Like pretty much everything Nintendo puts out, the game is absolutely gorgeous. The first Mario Kart to be released in HD, the courses are stunning. So many little details are put in everywhere you can look. The courses themselves are a mixture of all new tracks and updated old favourites. There’s at least one from every console iteration of the franchise, and they’re all fun. I haven’t come across any random tracks that make me scoff or sigh like a lot of tracks on older versions of the game do.
In addition to unlockable karts and kart-parts, there are several unlockable characters as well. However, the number doesn’t feel as large as it actually is, since the vast majority of unlockable characters are Koopalings or Baby versions of other characters. Between unlocking characters and kart-stuff, though, there’s plenty of reasons to keep playing. Of course, if you’re the type that wants to keep besting your time on each track, Time Trial mode will keep you racing through the courses long after you’ve “caught ’em all.”
Other fun features take advantage of the Wii U’s general functionality. You can post screenshots of the game to Miiverse. You can use unlockable Mario Kart “stamps” to create nifty “hand-drawn” posts to MiiVerse–Nintendo’s Mini-Facebook Clone. Another fun feature is Mario Kart TV, which allows you to save replays of entire races, and choose specific types of highlights to be featured in the replays. You can then take screenshots from within the replay and post your own comments, hand-drawn or typed, to Miiverse.
In a rare move for the company, Nintendo will also be trying its hand at DLC with this edition of Mario Kart. Launching sometime this month, I believe, is an 8 course, 3 character pack, which features a Mario and Peach variant and Legend of Zelda star, Link. One of the tracks is also based around Hyrule locations. There is also an Excitebike track, which is one of my favourite tracks in the game. Goddamn I love that music. Sometime in 2015, another DLC pack will be released, which looks much less appealing to me. It seems to be Animal Crossing focused, which isn’t remotely as intriguing an addition to a racing game, in my opinion.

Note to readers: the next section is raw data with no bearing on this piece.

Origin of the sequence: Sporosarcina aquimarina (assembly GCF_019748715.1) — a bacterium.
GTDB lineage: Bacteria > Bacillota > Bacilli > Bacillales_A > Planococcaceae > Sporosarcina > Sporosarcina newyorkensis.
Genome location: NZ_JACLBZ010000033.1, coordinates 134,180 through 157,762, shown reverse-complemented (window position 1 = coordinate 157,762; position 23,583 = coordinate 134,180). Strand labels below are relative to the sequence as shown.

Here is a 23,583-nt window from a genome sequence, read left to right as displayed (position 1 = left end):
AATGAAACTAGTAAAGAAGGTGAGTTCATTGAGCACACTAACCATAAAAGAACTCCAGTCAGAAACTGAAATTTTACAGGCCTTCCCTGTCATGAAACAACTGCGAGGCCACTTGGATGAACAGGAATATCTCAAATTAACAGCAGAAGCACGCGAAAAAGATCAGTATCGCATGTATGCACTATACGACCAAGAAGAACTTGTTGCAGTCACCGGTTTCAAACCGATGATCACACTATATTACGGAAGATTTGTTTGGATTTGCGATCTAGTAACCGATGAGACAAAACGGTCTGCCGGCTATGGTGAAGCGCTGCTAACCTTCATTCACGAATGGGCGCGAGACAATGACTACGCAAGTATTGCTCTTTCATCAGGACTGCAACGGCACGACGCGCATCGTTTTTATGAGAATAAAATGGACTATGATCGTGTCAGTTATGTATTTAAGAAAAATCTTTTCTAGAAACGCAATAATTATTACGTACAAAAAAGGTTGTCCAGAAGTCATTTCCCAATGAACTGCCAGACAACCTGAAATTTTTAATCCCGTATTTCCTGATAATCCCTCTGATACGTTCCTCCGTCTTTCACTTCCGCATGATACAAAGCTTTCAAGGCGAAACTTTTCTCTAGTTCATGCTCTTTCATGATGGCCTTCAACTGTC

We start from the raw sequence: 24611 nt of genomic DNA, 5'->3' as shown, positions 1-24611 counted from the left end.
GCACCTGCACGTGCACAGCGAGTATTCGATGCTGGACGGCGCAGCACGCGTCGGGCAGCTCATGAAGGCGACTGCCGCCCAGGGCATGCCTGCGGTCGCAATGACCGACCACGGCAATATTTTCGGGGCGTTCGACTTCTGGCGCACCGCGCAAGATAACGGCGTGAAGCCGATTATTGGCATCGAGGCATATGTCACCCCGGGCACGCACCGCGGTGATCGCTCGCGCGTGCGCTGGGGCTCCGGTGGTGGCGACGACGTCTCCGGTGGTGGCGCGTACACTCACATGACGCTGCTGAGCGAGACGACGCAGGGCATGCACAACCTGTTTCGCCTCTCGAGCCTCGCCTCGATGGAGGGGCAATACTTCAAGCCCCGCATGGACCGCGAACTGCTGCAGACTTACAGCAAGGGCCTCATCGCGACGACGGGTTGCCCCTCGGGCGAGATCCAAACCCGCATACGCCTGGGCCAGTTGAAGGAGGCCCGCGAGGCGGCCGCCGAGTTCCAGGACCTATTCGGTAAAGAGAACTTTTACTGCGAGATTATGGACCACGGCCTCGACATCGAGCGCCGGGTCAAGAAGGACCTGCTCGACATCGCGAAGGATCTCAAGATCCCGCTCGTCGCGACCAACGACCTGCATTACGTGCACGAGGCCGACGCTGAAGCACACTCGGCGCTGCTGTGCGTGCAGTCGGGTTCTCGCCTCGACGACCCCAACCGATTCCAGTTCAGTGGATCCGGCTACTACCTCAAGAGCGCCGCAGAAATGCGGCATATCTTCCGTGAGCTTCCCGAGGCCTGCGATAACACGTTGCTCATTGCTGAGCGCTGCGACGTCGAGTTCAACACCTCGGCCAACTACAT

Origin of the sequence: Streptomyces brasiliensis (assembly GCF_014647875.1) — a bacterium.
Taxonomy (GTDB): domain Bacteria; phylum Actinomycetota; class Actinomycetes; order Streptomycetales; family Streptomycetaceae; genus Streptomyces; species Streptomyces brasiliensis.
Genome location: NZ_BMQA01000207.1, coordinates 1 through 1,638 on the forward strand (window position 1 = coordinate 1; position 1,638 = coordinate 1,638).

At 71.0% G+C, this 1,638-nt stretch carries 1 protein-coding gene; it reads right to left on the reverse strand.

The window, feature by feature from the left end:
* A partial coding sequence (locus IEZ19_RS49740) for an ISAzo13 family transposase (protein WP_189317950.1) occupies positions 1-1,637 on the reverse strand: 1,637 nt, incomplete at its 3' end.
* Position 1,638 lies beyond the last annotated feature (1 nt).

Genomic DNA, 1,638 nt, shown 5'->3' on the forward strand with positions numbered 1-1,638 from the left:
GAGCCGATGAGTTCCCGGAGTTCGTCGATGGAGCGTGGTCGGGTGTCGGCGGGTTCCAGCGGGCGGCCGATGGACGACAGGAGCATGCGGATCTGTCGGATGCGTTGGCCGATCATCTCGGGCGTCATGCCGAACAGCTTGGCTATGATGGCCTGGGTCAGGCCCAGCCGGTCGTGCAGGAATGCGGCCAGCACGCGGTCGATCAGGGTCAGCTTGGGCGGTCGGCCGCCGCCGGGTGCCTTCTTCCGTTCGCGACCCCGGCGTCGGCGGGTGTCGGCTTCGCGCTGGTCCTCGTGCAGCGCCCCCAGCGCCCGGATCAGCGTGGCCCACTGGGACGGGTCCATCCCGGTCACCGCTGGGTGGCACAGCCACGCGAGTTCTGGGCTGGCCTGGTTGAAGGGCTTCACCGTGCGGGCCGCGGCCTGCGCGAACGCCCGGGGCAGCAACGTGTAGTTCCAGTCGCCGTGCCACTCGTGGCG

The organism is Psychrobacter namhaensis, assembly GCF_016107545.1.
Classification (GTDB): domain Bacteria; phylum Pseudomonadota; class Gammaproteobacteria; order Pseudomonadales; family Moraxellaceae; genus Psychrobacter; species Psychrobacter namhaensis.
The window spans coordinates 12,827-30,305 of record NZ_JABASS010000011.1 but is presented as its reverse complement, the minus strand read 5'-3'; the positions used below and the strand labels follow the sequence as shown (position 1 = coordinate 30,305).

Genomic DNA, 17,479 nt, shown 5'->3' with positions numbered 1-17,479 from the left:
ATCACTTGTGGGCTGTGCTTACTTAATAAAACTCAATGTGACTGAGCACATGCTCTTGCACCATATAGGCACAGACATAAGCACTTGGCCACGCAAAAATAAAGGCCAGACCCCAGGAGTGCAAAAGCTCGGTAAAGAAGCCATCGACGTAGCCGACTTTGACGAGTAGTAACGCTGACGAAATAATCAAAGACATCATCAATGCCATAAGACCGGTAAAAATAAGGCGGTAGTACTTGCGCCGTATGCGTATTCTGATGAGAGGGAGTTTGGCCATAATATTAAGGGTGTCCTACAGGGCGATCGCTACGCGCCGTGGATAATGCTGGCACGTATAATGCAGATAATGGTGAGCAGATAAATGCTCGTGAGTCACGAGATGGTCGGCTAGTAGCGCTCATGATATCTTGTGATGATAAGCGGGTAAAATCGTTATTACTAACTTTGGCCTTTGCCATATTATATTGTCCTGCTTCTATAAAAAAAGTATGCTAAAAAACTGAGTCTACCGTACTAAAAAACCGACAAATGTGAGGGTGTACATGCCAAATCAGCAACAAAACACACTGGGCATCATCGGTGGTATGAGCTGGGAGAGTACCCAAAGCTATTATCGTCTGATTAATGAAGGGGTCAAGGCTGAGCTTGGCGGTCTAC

Also, Nintendo is taking a page from the Spyro spinoff Skylanders and Disney’s Infinity series, adding Amiibo functionality to the game. Or as I call it… Real World DLC™. Launching alongside the new Smash Bros. entry, 12 Amiibo minatures are being released, and
all most of them are compatible with Mario Kart 8. I’m not sure exactly how they work, but I know it involves leveling up your Amiibo in game, also adding new characters to the game like Samus and Kirby.
UPDATE: The Amiibo do not add any characters to the game, and not all of them are compatible. What they do add are new skins based on the character to your Mii Racers. The skins are fun, but definitely not worth the $14 price tag on the Amiibo. Unless you’ve already picked them up to add to your Super Smash Bros. for Wii U experience, I definitely don’t recommend at this point picking them up to add anything to your Mario Kart 8 enjoyment.
All in all, despite Nintendo clearly jumping on the other big publishers’ bandwagon of soaking customers by releasing arguably incomplete products in an effort to charge more, Mario Kart 8 as it was released is an incredibly fun game, and the best in the series so far.